Researchers from Georgia Institute of Technology have discovered that 22 species of mammals, including humans, have eyelash length one-third the width of their eye that keeps the eyes healthy.
Anything shorter or longer, including the fake eyelashes that are popular in Hollywood and make-up aisles, increases airflow around the eye and leads to more dust hitting the surface.
"Eyelashes form a barrier to control airflow and the rate of evaporation on the surface of the cornea," said Guillermo Amador from George W. Woodruff school of mechanical engineering who authored the study.
"When eyelashes are shorter than the one-third ratio, they have only a slight effect on the flow. Their effect is more pronounced as they lengthen up until one-third. After that, they start funneling air and dust particles into the eye," he cautioned.
To reach this conclusion, Amador and the research team sent a student to the American Museum of Natural History in New York to measure eyes and eyelashes of various animals.
Aside from an elephant, which has extremely long eyelashes, every species studied had evolved to the same ratio of lash length to eye width.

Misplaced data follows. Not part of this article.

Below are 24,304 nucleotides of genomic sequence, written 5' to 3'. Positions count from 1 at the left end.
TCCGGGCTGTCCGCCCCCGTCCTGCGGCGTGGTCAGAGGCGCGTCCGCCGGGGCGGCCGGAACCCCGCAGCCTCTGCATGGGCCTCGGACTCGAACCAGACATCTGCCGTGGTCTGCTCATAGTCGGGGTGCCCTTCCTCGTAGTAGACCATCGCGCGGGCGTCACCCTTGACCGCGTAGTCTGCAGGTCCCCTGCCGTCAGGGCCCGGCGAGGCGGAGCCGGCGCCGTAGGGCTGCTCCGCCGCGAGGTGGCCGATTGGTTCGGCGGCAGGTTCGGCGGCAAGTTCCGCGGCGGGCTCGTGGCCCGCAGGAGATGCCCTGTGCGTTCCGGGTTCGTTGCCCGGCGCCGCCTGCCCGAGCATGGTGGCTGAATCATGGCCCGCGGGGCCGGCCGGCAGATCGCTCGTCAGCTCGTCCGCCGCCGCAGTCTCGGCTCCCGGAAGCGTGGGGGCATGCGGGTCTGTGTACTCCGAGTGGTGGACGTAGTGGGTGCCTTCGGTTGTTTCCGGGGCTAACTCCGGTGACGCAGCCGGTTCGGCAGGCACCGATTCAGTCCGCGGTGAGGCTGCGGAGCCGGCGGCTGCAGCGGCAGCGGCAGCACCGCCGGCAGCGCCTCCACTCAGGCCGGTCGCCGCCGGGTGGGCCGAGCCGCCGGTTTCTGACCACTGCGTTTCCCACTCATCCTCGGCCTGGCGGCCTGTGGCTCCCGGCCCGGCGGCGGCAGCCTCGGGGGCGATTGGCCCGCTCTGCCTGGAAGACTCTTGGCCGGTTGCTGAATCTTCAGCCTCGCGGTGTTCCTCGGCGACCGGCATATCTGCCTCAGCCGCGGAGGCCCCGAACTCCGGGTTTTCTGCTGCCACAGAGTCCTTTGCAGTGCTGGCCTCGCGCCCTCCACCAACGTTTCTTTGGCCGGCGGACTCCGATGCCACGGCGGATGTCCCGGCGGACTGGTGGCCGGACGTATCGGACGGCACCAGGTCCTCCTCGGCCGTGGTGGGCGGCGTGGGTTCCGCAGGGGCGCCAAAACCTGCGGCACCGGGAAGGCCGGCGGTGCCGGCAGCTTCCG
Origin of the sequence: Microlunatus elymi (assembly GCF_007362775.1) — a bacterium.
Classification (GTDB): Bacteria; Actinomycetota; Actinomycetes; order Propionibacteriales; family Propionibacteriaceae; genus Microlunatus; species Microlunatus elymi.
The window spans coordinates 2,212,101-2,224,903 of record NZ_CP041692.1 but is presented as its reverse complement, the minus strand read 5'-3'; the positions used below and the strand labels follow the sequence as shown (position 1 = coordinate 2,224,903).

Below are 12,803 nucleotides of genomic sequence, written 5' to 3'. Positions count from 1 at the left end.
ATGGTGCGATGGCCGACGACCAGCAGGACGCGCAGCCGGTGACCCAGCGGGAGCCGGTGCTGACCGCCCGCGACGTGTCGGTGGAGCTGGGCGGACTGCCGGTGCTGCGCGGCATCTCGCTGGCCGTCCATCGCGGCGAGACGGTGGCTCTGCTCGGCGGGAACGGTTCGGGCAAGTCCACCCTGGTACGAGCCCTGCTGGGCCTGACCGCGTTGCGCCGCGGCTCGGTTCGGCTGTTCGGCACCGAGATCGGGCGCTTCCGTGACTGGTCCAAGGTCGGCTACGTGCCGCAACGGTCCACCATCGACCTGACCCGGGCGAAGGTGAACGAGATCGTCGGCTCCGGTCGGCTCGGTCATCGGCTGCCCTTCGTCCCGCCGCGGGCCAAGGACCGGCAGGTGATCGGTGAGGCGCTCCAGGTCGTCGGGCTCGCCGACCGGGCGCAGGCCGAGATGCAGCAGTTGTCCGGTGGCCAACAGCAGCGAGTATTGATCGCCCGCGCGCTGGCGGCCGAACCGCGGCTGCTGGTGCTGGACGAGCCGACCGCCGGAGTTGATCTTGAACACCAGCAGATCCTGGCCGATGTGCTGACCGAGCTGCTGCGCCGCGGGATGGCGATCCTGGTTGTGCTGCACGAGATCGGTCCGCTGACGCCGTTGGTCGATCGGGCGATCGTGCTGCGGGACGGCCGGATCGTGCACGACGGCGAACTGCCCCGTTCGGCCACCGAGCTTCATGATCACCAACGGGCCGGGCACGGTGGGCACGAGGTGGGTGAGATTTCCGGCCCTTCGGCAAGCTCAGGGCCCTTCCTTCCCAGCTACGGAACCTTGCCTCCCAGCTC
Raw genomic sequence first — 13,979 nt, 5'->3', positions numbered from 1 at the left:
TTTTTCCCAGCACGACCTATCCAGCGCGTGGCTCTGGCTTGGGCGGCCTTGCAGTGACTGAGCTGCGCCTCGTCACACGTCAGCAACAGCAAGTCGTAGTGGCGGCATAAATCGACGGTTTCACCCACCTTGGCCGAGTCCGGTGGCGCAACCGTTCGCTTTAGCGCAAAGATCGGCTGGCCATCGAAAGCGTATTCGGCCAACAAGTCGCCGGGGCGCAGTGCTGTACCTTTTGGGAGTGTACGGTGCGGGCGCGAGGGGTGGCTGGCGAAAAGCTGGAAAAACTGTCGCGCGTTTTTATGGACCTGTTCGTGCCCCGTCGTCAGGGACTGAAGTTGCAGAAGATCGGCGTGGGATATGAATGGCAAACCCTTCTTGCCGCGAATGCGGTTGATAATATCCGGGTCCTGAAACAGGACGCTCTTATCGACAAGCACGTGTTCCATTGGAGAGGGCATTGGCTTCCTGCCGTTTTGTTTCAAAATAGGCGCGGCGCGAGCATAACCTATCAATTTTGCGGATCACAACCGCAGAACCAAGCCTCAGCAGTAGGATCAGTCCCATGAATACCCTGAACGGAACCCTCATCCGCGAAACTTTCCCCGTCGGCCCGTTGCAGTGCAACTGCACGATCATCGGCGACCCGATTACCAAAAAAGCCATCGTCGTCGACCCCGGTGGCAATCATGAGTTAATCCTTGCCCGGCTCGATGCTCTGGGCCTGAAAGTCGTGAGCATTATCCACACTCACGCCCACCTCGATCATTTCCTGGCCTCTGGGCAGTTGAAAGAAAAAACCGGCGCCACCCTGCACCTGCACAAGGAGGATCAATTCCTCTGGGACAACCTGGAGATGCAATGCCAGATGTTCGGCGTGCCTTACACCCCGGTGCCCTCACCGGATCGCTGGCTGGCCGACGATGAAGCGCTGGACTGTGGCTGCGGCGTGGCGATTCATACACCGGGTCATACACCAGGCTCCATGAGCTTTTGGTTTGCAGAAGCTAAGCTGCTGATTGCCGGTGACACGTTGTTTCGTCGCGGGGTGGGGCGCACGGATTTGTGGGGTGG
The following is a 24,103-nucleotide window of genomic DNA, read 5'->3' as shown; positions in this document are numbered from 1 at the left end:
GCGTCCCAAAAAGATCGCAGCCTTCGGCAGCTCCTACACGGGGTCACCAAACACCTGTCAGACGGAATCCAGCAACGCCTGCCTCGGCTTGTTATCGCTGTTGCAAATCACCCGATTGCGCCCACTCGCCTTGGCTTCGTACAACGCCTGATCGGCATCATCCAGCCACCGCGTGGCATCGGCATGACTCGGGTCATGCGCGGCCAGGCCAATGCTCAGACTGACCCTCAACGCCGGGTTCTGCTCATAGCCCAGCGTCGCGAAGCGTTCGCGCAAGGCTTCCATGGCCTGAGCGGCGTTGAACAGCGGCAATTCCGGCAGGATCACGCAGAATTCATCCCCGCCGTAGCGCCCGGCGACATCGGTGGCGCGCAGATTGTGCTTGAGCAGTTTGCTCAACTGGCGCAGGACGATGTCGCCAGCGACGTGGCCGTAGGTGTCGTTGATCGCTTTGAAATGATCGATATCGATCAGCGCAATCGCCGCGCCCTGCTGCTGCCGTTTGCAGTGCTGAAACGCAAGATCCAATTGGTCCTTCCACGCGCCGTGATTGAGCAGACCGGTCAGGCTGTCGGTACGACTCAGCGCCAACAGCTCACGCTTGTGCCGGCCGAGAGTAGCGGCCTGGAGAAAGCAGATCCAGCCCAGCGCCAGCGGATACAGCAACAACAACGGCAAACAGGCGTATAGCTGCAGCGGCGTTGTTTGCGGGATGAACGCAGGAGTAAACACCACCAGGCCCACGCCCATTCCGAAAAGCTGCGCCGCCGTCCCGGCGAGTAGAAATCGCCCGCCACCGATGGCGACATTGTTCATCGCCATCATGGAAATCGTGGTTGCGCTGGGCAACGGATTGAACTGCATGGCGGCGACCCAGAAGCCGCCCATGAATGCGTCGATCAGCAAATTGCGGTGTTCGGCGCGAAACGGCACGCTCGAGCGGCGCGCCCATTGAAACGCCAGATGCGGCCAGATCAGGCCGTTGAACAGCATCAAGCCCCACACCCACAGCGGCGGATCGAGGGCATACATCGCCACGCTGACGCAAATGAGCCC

The team then built the wind tunnel to re-create air flows on a mimic of an adult, human eye.
A four-millimetre deep, 20-millimetre diameter aluminium dish served as the cornea.
Mesh surrounded the dish to replicate the eyelashes.
They discovered the ideal ratio while varying the mesh length during evaporation and particle deposition studies.
"As short lashes grew longer, they reduced air flow, creating a layer of slow-moving air above the cornea," study co-author assistant professor David Hu noted.
This kept the eye moist for a longer time and kept particles away. The majority of air essentially hit the eyelashes and rolled away from the eye.
"This is why long, elegant, fake eyelashes are not ideal. They may look good, but they are not the best thing for the health of your eyes," the authors wrote.
The team also says the findings could be used to create eyelash-inspired filaments to protect solar panels, photographic sensors or autonomous robots in dusty environments.
The study was published in the Journal of the Royal Society Interface.